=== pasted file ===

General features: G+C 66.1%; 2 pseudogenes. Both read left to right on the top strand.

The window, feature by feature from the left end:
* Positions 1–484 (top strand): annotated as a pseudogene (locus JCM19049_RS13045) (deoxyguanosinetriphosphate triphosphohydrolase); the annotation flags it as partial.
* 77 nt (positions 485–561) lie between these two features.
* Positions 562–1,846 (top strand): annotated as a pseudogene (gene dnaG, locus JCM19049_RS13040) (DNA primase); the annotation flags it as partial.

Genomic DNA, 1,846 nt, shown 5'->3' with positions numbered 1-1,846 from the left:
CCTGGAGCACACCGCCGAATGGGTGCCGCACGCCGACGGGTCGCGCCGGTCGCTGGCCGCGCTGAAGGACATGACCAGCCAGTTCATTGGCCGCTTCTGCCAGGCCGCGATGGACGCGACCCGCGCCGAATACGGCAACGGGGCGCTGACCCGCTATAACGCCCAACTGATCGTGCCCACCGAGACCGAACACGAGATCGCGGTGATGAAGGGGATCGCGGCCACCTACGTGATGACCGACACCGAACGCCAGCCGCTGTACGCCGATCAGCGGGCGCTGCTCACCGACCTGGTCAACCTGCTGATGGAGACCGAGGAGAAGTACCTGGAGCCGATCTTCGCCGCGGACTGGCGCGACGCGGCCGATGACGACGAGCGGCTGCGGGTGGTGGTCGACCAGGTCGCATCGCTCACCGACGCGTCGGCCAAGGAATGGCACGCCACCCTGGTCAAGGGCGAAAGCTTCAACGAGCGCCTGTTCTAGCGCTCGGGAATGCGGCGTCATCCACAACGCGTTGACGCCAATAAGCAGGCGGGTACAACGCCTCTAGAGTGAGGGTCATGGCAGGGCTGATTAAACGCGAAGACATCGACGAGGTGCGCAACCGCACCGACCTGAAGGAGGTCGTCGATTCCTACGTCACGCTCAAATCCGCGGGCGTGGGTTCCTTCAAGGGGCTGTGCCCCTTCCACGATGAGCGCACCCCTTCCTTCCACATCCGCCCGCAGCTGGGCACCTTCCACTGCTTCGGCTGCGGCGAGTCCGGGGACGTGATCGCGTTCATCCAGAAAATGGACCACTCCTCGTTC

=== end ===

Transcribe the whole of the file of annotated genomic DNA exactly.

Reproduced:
General features: G+C 66.1%; 2 pseudogenes. Both read left to right on the top strand.

The window, feature by feature from the left end:
* Positions 1–484 (top strand): annotated as a pseudogene (locus JCM19049_RS13045) (deoxyguanosinetriphosphate triphosphohydrolase); the annotation flags it as partial.
* 77 nt (positions 485–561) lie between these two features.
* Positions 562–1,846 (top strand): annotated as a pseudogene (gene dnaG, locus JCM19049_RS13040) (DNA primase); the annotation flags it as partial.

Genomic DNA, 1,846 nt, shown 5'->3' with positions numbered 1-1,846 from the left:
CCTGGAGCACACCGCCGAATGGGTGCCGCACGCCGACGGGTCGCGCCGGTCGCTGGCCGCGCTGAAGGACATGACCAGCCAGTTCATTGGCCGCTTCTGCCAGGCCGCGATGGACGCGACCCGCGCCGAATACGGCAACGGGGCGCTGACCCGCTATAACGCCCAACTGATCGTGCCCACCGAGACCGAACACGAGATCGCGGTGATGAAGGGGATCGCGGCCACCTACGTGATGACCGACACCGAACGCCAGCCGCTGTACGCCGATCAGCGGGCGCTGCTCACCGACCTGGTCAACCTGCTGATGGAGACCGAGGAGAAGTACCTGGAGCCGATCTTCGCCGCGGACTGGCGCGACGCGGCCGATGACGACGAGCGGCTGCGGGTGGTGGTCGACCAGGTCGCATCGCTCACCGACGCGTCGGCCAAGGAATGGCACGCCACCCTGGTCAAGGGCGAAAGCTTCAACGAGCGCCTGTTCTAGCGCTCGGGAATGCGGCGTCATCCACAACGCGTTGACGCCAATAAGCAGGCGGGTACAACGCCTCTAGAGTGAGGGTCATGGCAGGGCTGATTAAACGCGAAGACATCGACGAGGTGCGCAACCGCACCGACCTGAAGGAGGTCGTCGATTCCTACGTCACGCTCAAATCCGCGGGCGTGGGTTCCTTCAAGGGGCTGTGCCCCTTCCACGATGAGCGCACCCCTTCCTTCCACATCCGCCCGCAGCTGGGCACCTTCCACTGCTTCGGCTGCGGCGAGTCCGGGGACGTGATCGCGTTCATCCAGAAAATGGACCACTCCTCGTTC